One of Ireland's best-known sports broadcasters has been remembered as an enthusiastic and articulate reporter gifted with a marvellous memory and unique voice.
Hundreds of family and friends paid their respects to Colm Murray, who died on Monday after a three-year battle against motor neurone disease.
His grieving widow Ann, daughters Patricia and Kate and sister Mary were joined by scores of familiar faces from the world of broadcasting, politics and sports.
Murray, 61, was diagnosed with the fatal neurological disorder in March 2010.
Chief celebrant Fr Jimmy Murray said the commentator had touched so many lives in so many ways and praised his extraordinary television documentary, where he "gave a courageous insight in to life with one of the cruellest and destructive conditions".
"His determination to raise awareness of this little known but terrible illness touched the lives of all who saw that programme," he told a packed St Gabriel's Church in Dollymount, north Dublin.
Last year Murray - best known for his horse racing coverage - was recognised with a People of the Year Award for his work in highlighting the debilitating disease.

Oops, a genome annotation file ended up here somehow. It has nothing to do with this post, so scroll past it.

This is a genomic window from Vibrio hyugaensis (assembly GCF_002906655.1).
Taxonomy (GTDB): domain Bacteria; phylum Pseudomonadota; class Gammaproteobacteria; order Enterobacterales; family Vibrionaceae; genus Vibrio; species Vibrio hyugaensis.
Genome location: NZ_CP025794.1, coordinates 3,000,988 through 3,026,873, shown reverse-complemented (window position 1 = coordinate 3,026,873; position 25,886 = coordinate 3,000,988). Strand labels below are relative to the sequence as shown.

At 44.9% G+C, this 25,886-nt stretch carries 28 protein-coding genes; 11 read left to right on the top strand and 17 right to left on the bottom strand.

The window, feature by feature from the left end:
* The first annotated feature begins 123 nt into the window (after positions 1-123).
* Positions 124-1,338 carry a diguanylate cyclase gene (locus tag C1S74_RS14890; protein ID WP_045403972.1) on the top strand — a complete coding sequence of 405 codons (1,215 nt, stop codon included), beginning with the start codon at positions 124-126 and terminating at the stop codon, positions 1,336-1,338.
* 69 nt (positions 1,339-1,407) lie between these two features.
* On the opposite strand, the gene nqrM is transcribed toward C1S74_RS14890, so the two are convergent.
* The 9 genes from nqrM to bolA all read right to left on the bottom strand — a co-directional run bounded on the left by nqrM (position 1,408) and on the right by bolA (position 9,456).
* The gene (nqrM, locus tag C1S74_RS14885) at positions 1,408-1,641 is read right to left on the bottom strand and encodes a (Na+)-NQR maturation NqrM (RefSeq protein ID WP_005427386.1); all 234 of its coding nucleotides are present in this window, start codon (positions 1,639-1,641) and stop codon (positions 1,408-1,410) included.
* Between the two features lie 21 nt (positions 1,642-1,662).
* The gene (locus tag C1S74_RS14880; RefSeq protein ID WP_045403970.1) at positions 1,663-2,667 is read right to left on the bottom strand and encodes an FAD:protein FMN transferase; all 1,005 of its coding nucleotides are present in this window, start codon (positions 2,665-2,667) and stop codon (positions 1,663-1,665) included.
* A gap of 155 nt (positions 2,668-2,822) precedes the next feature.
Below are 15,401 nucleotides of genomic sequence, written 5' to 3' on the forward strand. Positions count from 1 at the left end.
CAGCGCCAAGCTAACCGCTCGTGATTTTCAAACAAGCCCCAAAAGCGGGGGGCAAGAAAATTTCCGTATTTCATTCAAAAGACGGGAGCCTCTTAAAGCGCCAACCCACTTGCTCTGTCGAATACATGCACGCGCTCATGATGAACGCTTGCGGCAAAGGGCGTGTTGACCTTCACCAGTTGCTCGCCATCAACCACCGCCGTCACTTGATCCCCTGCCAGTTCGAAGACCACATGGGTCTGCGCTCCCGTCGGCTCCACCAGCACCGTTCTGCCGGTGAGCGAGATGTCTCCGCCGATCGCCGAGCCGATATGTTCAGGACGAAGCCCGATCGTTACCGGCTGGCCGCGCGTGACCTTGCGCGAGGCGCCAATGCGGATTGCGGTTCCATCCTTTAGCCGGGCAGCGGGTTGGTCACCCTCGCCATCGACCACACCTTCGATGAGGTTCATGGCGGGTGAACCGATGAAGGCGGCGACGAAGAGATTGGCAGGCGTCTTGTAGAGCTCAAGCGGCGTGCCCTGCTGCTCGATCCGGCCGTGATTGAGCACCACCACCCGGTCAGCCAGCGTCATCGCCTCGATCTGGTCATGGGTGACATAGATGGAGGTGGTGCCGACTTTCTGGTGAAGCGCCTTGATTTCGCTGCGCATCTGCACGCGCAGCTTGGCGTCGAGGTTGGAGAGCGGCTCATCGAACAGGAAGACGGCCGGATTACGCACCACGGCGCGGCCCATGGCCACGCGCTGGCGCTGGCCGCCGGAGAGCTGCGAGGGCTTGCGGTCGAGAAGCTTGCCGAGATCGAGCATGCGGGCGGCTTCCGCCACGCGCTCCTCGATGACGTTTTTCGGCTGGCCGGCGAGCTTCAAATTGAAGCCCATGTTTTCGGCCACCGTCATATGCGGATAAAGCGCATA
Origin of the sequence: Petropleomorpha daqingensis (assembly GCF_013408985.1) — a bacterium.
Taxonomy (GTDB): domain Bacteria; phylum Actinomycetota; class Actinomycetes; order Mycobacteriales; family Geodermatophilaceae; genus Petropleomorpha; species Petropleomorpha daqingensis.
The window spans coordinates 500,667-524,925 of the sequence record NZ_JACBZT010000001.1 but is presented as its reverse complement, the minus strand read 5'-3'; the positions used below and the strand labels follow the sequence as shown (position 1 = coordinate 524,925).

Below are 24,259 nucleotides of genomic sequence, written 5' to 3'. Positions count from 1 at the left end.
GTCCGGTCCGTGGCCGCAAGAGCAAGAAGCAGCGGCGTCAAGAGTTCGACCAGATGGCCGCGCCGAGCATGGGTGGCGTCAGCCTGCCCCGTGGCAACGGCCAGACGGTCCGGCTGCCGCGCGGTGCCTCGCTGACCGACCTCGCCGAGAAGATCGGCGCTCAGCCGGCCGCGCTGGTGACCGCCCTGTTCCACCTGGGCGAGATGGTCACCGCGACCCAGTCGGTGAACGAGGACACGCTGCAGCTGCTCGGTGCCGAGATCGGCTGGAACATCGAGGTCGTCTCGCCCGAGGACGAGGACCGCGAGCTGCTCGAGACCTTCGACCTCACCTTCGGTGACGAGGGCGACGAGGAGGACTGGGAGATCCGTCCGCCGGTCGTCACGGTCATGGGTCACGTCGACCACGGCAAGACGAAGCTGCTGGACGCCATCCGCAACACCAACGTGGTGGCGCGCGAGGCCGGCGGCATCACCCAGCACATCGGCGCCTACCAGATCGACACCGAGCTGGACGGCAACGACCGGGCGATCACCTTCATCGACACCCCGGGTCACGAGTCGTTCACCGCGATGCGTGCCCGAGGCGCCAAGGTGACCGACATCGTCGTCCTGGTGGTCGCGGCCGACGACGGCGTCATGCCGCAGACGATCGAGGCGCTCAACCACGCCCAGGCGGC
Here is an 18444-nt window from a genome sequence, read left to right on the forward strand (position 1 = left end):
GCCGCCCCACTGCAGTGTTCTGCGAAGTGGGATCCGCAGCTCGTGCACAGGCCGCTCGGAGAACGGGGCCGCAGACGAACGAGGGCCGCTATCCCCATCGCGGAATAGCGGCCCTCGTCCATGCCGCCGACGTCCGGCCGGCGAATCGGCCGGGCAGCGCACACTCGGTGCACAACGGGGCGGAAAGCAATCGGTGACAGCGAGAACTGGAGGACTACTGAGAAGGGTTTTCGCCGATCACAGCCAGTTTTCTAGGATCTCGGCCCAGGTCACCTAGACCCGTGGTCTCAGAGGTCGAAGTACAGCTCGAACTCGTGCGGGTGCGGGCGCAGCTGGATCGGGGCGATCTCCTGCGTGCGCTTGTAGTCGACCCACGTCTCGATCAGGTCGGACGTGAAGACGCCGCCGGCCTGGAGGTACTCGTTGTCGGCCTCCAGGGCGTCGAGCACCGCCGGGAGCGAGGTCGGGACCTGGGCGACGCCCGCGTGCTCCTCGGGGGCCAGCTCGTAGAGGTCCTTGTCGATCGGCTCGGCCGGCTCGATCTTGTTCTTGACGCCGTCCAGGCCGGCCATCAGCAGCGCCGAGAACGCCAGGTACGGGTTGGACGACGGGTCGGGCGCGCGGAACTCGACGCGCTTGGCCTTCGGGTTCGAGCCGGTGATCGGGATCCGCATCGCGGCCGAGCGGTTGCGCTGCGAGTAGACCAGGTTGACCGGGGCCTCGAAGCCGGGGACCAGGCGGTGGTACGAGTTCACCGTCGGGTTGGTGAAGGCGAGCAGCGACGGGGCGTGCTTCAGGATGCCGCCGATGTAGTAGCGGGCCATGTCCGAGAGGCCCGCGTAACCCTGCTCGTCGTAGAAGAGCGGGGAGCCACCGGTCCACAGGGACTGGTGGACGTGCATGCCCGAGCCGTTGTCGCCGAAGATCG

Even when he could no longer speak, the former commentator maintained his lovely smile and razor sharp mind, Fr Murray said.
In a moving eulogy, Kate told mourners her father always knew the importance of friendship and never let the truth get in the way of a good story.
"Our dad loved people, he loved meeting people and talking to people at any opportunity he could," she said tearfully. "Sometimes the journey from the car to the race track could be absolutely endless. But that was our dad. While he had a certain talent for exasperating people at times, to Patricia and myself he really was the best dad in the world."